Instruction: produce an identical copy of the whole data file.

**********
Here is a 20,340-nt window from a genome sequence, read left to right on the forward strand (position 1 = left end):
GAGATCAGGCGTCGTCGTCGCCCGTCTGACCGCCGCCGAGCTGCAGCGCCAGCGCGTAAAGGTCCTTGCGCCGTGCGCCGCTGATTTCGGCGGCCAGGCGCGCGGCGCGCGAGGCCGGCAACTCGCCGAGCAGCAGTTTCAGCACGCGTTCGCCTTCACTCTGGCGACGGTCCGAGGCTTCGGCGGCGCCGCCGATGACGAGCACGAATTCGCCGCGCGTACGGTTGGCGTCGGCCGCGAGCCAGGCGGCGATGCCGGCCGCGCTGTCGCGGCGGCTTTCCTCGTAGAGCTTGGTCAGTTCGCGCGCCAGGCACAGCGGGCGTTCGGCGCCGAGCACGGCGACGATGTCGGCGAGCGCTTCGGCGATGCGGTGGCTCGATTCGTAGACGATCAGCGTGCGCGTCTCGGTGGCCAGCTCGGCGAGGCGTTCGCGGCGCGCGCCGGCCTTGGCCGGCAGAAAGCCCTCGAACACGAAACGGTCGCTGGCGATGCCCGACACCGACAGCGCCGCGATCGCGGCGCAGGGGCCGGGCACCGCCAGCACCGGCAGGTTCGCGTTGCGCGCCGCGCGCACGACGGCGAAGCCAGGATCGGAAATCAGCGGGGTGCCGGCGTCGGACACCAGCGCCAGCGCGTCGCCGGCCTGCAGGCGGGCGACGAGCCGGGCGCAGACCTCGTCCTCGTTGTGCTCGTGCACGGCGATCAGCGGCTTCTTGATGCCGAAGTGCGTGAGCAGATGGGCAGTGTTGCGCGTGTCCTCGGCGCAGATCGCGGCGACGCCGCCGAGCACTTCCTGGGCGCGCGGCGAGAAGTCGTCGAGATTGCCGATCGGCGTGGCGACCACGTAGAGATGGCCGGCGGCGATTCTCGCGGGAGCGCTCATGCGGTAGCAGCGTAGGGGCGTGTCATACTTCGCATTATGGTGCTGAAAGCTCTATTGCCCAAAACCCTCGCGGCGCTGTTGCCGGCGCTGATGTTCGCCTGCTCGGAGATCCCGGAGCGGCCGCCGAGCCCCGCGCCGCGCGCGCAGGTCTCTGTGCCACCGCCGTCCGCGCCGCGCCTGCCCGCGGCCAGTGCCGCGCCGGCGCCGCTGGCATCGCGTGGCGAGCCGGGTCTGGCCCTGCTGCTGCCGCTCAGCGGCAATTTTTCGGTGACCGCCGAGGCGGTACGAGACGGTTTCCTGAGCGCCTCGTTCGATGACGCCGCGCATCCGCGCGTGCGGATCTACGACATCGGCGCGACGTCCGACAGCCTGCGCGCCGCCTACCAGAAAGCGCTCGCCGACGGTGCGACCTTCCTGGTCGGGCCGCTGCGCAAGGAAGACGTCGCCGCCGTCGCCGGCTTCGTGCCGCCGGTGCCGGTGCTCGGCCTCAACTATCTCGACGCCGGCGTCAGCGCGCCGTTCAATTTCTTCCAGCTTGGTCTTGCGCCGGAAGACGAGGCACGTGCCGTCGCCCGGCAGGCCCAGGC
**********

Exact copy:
Here is a 20,340-nt window from a genome sequence, read left to right on the forward strand (position 1 = left end):
GAGATCAGGCGTCGTCGTCGCCCGTCTGACCGCCGCCGAGCTGCAGCGCCAGCGCGTAAAGGTCCTTGCGCCGTGCGCCGCTGATTTCGGCGGCCAGGCGCGCGGCGCGCGAGGCCGGCAACTCGCCGAGCAGCAGTTTCAGCACGCGTTCGCCTTCACTCTGGCGACGGTCCGAGGCTTCGGCGGCGCCGCCGATGACGAGCACGAATTCGCCGCGCGTACGGTTGGCGTCGGCCGCGAGCCAGGCGGCGATGCCGGCCGCGCTGTCGCGGCGGCTTTCCTCGTAGAGCTTGGTCAGTTCGCGCGCCAGGCACAGCGGGCGTTCGGCGCCGAGCACGGCGACGATGTCGGCGAGCGCTTCGGCGATGCGGTGGCTCGATTCGTAGACGATCAGCGTGCGCGTCTCGGTGGCCAGCTCGGCGAGGCGTTCGCGGCGCGCGCCGGCCTTGGCCGGCAGAAAGCCCTCGAACACGAAACGGTCGCTGGCGATGCCCGACACCGACAGCGCCGCGATCGCGGCGCAGGGGCCGGGCACCGCCAGCACCGGCAGGTTCGCGTTGCGCGCCGCGCGCACGACGGCGAAGCCAGGATCGGAAATCAGCGGGGTGCCGGCGTCGGACACCAGCGCCAGCGCGTCGCCGGCCTGCAGGCGGGCGACGAGCCGGGCGCAGACCTCGTCCTCGTTGTGCTCGTGCACGGCGATCAGCGGCTTCTTGATGCCGAAGTGCGTGAGCAGATGGGCAGTGTTGCGCGTGTCCTCGGCGCAGATCGCGGCGACGCCGCCGAGCACTTCCTGGGCGCGCGGCGAGAAGTCGTCGAGATTGCCGATCGGCGTGGCGACCACGTAGAGATGGCCGGCGGCGATTCTCGCGGGAGCGCTCATGCGGTAGCAGCGTAGGGGCGTGTCATACTTCGCATTATGGTGCTGAAAGCTCTATTGCCCAAAACCCTCGCGGCGCTGTTGCCGGCGCTGATGTTCGCCTGCTCGGAGATCCCGGAGCGGCCGCCGAGCCCCGCGCCGCGCGCGCAGGTCTCTGTGCCACCGCCGTCCGCGCCGCGCCTGCCCGCGGCCAGTGCCGCGCCGGCGCCGCTGGCATCGCGTGGCGAGCCGGGTCTGGCCCTGCTGCTGCCGCTCAGCGGCAATTTTTCGGTGACCGCCGAGGCGGTACGAGACGGTTTCCTGAGCGCCTCGTTCGATGACGCCGCGCATCCGCGCGTGCGGATCTACGACATCGGCGCGACGTCCGACAGCCTGCGCGCCGCCTACCAGAAAGCGCTCGCCGACGGTGCGACCTTCCTGGTCGGGCCGCTGCGCAAGGAAGACGTCGCCGCCGTCGCCGGCTTCGTGCCGCCGGTGCCGGTGCTCGGCCTCAACTATCTCGACGCCGGCGTCAGCGCGCCGTTCAATTTCTTCCAGCTTGGTCTTGCGCCGGAAGACGAGGCACGTGCCGTCGCCCGGCAGGCCCAGGC